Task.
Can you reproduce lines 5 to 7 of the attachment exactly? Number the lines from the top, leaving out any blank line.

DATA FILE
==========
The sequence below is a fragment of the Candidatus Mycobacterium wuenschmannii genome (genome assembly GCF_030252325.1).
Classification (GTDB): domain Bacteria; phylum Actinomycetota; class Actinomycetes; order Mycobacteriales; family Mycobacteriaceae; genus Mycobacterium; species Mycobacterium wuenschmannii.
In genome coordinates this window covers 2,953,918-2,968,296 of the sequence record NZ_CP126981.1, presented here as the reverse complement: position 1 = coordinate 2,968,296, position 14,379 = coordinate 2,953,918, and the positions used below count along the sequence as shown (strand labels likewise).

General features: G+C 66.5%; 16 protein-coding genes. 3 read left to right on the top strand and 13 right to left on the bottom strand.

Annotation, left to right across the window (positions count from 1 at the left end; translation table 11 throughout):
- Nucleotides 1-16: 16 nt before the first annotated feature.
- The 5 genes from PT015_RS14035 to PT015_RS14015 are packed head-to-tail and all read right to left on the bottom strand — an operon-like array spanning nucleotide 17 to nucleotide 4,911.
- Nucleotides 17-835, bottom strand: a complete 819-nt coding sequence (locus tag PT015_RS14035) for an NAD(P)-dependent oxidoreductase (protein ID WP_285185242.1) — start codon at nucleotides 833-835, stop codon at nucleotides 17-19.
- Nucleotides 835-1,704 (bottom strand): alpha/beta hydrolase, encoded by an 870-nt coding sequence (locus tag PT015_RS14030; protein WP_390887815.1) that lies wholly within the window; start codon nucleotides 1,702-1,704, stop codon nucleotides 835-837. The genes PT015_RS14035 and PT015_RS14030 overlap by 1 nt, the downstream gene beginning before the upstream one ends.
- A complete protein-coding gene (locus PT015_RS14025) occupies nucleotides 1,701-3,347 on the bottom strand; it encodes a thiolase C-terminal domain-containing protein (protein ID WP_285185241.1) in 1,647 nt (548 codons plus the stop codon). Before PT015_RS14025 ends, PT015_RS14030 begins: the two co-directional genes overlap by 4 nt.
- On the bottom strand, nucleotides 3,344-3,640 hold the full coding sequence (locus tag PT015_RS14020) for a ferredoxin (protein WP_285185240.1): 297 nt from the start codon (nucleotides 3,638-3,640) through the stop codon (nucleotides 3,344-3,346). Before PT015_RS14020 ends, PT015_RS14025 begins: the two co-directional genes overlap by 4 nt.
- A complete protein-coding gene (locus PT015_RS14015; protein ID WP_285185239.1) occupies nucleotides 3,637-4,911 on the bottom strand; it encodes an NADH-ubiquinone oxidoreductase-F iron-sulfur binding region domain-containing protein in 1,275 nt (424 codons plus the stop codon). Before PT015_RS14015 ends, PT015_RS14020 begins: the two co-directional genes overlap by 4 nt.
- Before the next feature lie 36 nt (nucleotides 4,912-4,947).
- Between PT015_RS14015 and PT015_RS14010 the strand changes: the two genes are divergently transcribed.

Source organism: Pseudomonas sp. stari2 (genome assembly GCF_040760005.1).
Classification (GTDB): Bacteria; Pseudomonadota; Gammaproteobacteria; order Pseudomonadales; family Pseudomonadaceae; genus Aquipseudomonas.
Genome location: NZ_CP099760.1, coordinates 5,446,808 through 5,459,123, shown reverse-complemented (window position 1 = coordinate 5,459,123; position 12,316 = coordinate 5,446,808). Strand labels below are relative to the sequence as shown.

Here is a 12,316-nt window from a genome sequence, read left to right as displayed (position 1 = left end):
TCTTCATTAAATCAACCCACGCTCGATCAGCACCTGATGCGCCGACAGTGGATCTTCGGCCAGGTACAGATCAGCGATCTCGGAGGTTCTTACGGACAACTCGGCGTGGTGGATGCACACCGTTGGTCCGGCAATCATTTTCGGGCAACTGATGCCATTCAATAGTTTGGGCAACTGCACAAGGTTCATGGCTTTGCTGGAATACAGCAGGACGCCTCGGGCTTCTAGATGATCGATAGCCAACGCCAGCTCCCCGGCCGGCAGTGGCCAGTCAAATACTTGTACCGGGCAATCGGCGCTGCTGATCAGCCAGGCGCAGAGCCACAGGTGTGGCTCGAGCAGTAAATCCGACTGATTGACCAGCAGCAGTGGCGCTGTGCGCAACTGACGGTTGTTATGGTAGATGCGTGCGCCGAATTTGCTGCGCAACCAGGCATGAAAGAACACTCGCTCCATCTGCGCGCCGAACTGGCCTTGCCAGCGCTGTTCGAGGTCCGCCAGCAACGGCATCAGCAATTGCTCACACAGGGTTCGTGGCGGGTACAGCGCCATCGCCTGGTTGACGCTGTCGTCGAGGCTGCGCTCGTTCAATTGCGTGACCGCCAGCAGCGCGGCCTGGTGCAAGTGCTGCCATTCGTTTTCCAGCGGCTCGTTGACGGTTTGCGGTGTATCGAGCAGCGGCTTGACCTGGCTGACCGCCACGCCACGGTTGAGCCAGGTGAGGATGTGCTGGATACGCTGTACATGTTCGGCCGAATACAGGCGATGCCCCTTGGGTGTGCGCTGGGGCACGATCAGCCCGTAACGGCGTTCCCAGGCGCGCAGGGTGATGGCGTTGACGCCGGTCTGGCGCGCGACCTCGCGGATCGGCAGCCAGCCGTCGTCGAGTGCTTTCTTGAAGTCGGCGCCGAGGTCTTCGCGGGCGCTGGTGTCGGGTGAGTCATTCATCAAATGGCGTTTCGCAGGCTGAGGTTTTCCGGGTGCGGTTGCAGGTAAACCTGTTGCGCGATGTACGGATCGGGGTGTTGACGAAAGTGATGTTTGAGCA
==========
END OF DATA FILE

Annotation, left to right across the window (positions count from 1 at the left end; translation table 11 throughout):
- Nucleotides 1-16: 16 nt before the first annotated feature.
- The 5 genes from PT015_RS14035 to PT015_RS14015 are packed head-to-tail and all read right to left on the bottom strand — an operon-like array spanning nucleotide 17 to nucleotide 4,911.